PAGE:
If you are currently on a short term plan and have developed a medical condition that needs to be covered in 2018 you will have to sign up for an official Obamcare plan by December 15, 2017!
On April 1, 2017 a new regulation required all short-term health insurance to be limited to three months. Although this new regulation restricts the length of short-term health insurance plans, it does not mean that consumers will be forced to go without insurance. Instead, they will need to reapply every three months to avoid a lapse in coverage.
In order to protect the consumer, certain insurance providers have waived the pre-existing clause and underwriting for the additional terms. This protects the consumers should they have a serious illness or injury that would require additional treatment after their prior three month policy expires. While this is more cumbersome and requires a little more effort it may still provide an affordable solution for many individuals that cannot afford or do not want an Obamacare plan.
The two insurance companies that offer this program are Petersen International and Pivot. You can click on the links to find pricing and to sign up for a Short term health plan for 2018. Make sure you sign up for more than 3 months!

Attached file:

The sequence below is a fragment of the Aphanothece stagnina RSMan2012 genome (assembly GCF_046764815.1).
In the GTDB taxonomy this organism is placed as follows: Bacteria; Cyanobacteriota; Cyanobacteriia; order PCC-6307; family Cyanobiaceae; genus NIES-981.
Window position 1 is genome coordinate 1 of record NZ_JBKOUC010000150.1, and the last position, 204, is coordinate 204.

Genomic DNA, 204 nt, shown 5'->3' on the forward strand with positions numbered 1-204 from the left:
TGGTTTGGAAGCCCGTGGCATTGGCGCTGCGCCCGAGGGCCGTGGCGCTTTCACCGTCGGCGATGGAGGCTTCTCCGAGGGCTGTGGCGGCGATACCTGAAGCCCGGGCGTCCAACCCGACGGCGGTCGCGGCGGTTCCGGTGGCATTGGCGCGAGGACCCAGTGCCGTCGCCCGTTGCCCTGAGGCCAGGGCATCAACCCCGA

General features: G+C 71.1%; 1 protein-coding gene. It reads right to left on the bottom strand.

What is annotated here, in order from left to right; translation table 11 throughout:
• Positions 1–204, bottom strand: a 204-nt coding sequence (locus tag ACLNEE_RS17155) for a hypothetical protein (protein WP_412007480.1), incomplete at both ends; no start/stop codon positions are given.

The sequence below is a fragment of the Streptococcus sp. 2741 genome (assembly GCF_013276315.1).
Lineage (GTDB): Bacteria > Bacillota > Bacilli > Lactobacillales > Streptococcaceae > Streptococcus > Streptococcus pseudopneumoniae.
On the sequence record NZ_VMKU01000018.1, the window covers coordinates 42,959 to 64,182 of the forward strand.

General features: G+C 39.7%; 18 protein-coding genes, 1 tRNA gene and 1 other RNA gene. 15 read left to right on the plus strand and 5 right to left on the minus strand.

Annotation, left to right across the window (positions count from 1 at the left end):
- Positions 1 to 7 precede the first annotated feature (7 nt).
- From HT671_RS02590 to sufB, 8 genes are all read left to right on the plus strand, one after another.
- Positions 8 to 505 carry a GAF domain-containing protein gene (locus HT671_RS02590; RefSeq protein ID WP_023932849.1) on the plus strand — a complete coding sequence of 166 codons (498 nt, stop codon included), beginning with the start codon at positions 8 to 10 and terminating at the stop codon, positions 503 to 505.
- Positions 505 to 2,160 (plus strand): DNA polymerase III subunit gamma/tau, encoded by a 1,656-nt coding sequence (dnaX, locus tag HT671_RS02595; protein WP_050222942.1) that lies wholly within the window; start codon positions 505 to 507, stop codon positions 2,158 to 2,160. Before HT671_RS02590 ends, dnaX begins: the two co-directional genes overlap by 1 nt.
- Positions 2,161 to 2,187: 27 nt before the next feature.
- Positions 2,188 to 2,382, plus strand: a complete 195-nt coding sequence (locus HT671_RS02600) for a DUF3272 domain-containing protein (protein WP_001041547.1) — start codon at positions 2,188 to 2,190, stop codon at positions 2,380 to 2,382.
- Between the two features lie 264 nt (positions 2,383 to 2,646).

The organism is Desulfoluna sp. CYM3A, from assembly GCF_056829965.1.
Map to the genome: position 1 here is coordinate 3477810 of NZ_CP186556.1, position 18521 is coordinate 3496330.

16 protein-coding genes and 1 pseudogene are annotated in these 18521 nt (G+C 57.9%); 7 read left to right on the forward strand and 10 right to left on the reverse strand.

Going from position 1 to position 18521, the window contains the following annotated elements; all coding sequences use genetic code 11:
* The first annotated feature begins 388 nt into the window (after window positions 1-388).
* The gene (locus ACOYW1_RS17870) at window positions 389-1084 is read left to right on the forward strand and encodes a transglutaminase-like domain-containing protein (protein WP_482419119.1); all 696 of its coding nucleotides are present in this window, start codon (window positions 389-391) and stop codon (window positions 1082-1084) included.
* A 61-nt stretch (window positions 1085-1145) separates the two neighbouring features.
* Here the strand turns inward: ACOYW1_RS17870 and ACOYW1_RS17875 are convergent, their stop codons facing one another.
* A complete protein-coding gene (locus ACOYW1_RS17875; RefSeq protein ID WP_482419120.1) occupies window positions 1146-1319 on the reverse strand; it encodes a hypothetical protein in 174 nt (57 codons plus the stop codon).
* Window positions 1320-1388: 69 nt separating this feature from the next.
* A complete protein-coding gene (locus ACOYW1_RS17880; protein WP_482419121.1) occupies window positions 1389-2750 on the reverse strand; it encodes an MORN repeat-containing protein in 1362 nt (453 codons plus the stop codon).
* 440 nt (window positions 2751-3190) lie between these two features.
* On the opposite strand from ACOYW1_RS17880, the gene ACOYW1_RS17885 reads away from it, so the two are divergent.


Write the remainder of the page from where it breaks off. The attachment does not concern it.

Petersen International (Click on the View Brochure tab for pricing) Pivot/ Companion
Then SURPRISE on October 12, 2017 President Trump signed an Executive Order that instructs several agencies of the U.S. government to “consider” changes to parts of Obamacare including short term medical plans. It is likely that the agencies will not only “consider” the instructions but will act upon them. However, it likely will not happen until after 2018 open enrollment so starting perhaps February 1, the order that limits short term medical plans to 90-day duration will be overturned by federal agencies. This means that in many states plans that are sold after that date can have duration as long as 364 days.
Because short term plans do not cover pre-existing conditions and the last day to sign up for an Obamacare plan that covers pre-existing condition is December 15, 2017 a 16 day window is created from December, 16-31 where an individual could experience a medical event that would not be covered if their plan short term plan started January 1st 2018.
If this is a concern to you a solution would be to purchase an Obamacare plan for the month January and then transition to a short term plan in February when more options may be available for the remainder of 2018.
Because of the volatility of both Obamacare and short term medical plans we urge all clients to purchase a “Living Benefits” Life Insurance policy that provides both critical illness and chronic illness coverage to help protect you.
Short term plans do NOT cover pre-existing conditions, and do not provide all the mandated benefits of the Affordable Care Act. You may still be responsible for the Shared Responsibility Tax.